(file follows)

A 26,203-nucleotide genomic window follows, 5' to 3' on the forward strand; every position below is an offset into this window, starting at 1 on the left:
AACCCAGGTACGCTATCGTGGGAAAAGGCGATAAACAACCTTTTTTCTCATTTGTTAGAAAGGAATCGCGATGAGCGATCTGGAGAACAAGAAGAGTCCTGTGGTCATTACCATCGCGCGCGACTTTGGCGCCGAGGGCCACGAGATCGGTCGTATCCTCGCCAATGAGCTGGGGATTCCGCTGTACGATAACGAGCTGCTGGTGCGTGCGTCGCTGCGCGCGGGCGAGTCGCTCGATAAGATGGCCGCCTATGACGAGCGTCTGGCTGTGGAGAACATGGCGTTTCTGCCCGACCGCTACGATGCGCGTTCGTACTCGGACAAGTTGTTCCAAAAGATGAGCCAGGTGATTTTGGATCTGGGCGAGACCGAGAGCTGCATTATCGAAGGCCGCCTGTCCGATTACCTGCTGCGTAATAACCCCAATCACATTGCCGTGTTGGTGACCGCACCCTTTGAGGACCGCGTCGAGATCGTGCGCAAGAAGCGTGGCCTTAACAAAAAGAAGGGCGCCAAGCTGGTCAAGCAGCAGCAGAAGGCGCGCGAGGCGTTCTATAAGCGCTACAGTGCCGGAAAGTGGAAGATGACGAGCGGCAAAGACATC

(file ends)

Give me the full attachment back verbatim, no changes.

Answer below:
A 26,203-nucleotide genomic window follows, 5' to 3' on the forward strand; every position below is an offset into this window, starting at 1 on the left:
AACCCAGGTACGCTATCGTGGGAAAAGGCGATAAACAACCTTTTTTCTCATTTGTTAGAAAGGAATCGCGATGAGCGATCTGGAGAACAAGAAGAGTCCTGTGGTCATTACCATCGCGCGCGACTTTGGCGCCGAGGGCCACGAGATCGGTCGTATCCTCGCCAATGAGCTGGGGATTCCGCTGTACGATAACGAGCTGCTGGTGCGTGCGTCGCTGCGCGCGGGCGAGTCGCTCGATAAGATGGCCGCCTATGACGAGCGTCTGGCTGTGGAGAACATGGCGTTTCTGCCCGACCGCTACGATGCGCGTTCGTACTCGGACAAGTTGTTCCAAAAGATGAGCCAGGTGATTTTGGATCTGGGCGAGACCGAGAGCTGCATTATCGAAGGCCGCCTGTCCGATTACCTGCTGCGTAATAACCCCAATCACATTGCCGTGTTGGTGACCGCACCCTTTGAGGACCGCGTCGAGATCGTGCGCAAGAAGCGTGGCCTTAACAAAAAGAAGGGCGCCAAGCTGGTCAAGCAGCAGCAGAAGGCGCGCGAGGCGTTCTATAAGCGCTACAGTGCCGGAAAGTGGAAGATGACGAGCGGCAAAGACATC